We got our first real storm of the year earlier this week--maybe six inches on the lawn here on the Snake River Plain. Just up the hill in the Big Hole Mountains, the storm marked itself on the landscape much more dramatically--it'll be the first to fall, and the last to retreat come spring. Then, as runoff, it'll shelter the spring run of Yellowstone cutthroats into the South Fork tributaries, and it'll allow the big browns of the Henry's Fork to move in behind spawning rainbows as they work to steal eggs from the redds. I get it.

But on the surface, the storm is just an indicator of things put on hold ... frozen. Trails to hidden backcountry trout haunts are smothered in white, and it'll be months before they're navigable. High, alpine lakes are freezing--or frozen already. The ability to move along swift, high-country creeks is no more. Months of this lie ahead.

It's depressing. Even knowing the eventual outcome--open water, clear, cold, trout-laden backcountry streams--it's downright sad.

So I sit at the vise, dreaming about the fishing I have to come, remembering those days, just a few short weeks ago, when silly outback trout nipped at high-floating flies. Perhaps this Adams in the vise, incomplete just yet, but, like the snow and ice, offering potential, will be just the tonic for my winter blues when the sun once again warms the mountains.


Sunday, November 7, 2010

Tenkara Confidence...

I can remember back all those years ago when my wife assured me she'd packed my fishing rod for a little southwest Colorado anniversary trip--we'd been married for four years, and we were headed to Telluride for a long weekend.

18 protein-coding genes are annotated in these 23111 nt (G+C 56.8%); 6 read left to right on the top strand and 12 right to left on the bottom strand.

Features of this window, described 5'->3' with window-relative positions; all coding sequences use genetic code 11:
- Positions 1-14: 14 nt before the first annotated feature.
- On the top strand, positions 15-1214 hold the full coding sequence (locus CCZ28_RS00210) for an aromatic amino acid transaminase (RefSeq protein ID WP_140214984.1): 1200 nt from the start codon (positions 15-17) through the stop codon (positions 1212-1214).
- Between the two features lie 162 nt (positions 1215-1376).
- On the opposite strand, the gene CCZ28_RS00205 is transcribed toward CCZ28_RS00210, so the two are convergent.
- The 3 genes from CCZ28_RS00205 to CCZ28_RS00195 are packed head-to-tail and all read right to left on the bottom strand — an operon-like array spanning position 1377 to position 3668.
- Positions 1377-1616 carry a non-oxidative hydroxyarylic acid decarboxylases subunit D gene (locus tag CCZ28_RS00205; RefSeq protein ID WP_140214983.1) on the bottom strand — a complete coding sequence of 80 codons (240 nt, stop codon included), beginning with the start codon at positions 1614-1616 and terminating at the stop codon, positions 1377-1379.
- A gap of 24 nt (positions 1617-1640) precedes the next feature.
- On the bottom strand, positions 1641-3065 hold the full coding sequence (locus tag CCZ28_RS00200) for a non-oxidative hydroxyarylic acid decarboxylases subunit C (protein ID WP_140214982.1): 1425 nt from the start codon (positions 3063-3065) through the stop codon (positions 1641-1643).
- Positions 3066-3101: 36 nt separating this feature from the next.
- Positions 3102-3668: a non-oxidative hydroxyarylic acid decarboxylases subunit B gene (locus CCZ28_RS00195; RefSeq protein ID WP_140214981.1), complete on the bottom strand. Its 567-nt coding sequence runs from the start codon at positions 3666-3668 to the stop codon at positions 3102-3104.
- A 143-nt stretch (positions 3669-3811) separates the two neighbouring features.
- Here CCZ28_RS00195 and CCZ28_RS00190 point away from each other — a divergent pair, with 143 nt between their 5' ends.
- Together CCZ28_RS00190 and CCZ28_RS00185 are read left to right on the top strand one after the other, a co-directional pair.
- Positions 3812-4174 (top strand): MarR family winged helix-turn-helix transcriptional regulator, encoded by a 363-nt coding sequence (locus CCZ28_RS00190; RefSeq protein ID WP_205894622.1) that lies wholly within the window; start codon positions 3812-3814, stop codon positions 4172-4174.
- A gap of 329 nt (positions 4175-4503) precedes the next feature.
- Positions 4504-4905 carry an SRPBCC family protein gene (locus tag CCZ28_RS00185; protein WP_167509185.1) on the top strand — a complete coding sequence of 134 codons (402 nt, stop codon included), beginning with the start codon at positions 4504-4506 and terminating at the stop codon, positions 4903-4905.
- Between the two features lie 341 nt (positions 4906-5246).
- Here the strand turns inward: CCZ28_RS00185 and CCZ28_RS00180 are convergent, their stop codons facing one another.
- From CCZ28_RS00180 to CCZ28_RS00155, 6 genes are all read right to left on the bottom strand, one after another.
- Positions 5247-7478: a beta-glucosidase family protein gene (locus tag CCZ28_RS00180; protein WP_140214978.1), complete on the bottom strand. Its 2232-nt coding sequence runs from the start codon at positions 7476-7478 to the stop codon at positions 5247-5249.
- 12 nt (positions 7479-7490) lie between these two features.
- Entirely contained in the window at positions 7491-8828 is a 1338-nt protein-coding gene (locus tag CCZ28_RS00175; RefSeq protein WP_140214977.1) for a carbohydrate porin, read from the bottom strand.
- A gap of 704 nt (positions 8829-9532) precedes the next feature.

At the time, I only occasionally fly fished--I simply had more confidence in my spinning gear, and fly fishing gear was expensive. And, the only fly rod I'd ever owned was stolen from my garage not too long before this trip to the San Miguel. My options were limited, and my fishing was generally recreational--not the passion it's become since, well, that very day.

After we arrived at the river, I opened the hatchback of our old Subaru station wagon and fished around for my spinning gear. My wife casually allowed me to dig around for a while before she pulled out a long green tube.

My wife, with the tenkara in the background, fishes with my daughter.
"Happy anniversary," she said, handing the plastic tube over to me. The tube, adorned with the name "Orvis" along the side, said it all. My first "quality" fly rod--an Orvis Clearwater nine-foot, five-weight instrument of graphite beauty. I knew then and there that my spin-fishing days were over. But I needed that push--I needed to be forced out of my comfort zone.

Today, as I look at my arsenal of some twenty fly rods of all different lengths, weights and speeds, I'm fairly certain my wife regrets that day long ago. That first rod still stands sentinel duty in the corner, and on the rare occasions I fish with it, it's like slipping on an old pair of shoes... it just fits.

Thursday, November 4, 2010

When All You Have is a Cell Phone...

I hate being without a camera, and I'm almost never in a situation where I don't have one close by. But, last week, while on a quick little jaunt to central Colorado, I came across an absolutely amazing scene, and my camera was 100 miles away, tucked into a suitcase.

But I had my Droid, and truthfully, I've been pretty impressed by the phone's ability to take some decent shots, albeit in a very controlled environment. I wasn't sure how it would perform at about 20 degrees with morning light burning through thick lake fog over Blue Mesa Reservoir.

While the images don't do the scene justice, they are fairly decent, considering the medium. Had I even had a point-and-shoot, I could have manipulated better images, but I'll take these for what they are. If you're in a pinch and want to capture the memory, the camera on your cell phone can work if you're dogged enough to shoot enough photos and be patient with the light. See for yourself.